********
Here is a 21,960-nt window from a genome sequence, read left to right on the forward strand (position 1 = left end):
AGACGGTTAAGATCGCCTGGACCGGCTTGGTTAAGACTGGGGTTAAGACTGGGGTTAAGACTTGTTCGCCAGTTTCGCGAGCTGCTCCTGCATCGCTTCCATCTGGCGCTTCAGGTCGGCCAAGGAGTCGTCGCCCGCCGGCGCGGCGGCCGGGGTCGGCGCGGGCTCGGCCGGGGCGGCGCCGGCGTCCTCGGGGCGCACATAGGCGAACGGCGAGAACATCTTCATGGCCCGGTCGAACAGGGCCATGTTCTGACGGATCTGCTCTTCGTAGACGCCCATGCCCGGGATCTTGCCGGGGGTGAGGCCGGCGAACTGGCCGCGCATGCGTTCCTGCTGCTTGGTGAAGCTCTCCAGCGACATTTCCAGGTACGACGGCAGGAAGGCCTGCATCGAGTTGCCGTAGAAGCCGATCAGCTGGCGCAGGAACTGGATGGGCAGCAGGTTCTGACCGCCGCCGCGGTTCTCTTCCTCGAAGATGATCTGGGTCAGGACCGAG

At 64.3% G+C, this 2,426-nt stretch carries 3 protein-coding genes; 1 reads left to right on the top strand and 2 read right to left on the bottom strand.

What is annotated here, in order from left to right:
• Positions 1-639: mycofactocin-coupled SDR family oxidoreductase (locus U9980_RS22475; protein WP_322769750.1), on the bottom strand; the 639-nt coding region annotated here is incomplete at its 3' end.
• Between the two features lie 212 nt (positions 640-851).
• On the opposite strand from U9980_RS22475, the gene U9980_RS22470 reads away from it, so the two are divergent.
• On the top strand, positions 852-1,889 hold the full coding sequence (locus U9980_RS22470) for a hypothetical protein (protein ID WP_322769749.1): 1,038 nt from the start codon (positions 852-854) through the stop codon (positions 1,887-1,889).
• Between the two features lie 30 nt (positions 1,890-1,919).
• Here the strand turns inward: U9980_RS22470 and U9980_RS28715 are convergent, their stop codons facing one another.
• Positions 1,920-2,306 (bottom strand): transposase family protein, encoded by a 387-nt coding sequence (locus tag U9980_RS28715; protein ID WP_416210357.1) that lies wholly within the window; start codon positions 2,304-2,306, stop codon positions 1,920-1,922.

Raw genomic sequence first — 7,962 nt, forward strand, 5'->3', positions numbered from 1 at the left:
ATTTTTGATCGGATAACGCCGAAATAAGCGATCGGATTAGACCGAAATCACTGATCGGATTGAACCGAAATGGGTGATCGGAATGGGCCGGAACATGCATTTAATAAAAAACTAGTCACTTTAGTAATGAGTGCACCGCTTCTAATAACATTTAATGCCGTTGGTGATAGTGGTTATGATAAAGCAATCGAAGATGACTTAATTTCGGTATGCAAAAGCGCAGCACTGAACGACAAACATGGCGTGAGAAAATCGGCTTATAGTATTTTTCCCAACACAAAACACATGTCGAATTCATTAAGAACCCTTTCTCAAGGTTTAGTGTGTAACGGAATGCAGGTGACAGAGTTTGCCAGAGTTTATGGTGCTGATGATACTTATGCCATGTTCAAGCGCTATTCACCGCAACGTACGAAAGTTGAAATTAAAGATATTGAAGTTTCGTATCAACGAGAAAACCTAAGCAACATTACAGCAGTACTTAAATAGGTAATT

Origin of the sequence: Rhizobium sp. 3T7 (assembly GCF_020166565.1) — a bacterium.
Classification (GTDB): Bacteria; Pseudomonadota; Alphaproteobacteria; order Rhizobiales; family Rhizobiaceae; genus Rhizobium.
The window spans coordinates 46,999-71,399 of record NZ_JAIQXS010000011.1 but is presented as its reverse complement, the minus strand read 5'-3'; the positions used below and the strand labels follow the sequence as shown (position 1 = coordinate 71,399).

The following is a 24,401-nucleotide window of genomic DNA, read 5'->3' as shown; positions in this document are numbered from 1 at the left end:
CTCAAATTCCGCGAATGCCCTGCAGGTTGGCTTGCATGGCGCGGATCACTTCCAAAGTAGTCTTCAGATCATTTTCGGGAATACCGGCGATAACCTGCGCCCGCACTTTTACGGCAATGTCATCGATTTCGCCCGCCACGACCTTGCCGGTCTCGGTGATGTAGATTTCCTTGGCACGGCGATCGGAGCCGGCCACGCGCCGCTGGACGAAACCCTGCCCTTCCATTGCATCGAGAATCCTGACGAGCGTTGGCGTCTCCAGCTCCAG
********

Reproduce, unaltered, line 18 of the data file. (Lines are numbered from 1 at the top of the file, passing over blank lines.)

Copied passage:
CTCAAATTCCGCGAATGCCCTGCAGGTTGGCTTGCATGGCGCGGATCACTTCCAAAGTAGTCTTCAGATCATTTTCGGGAATACCGGCGATAACCTGCGCCCGCACTTTTACGGCAATGTCATCGATTTCGCCCGCCACGACCTTGCCGGTCTCGGTGATGTAGATTTCCTTGGCACGGCGATCGGAGCCGGCCACGCGCCGCTGGACGAAACCCTGCCCTTCCATTGCATCGAGAATCCTGACGAGCGTTGGCGTCTCCAGCTCCAG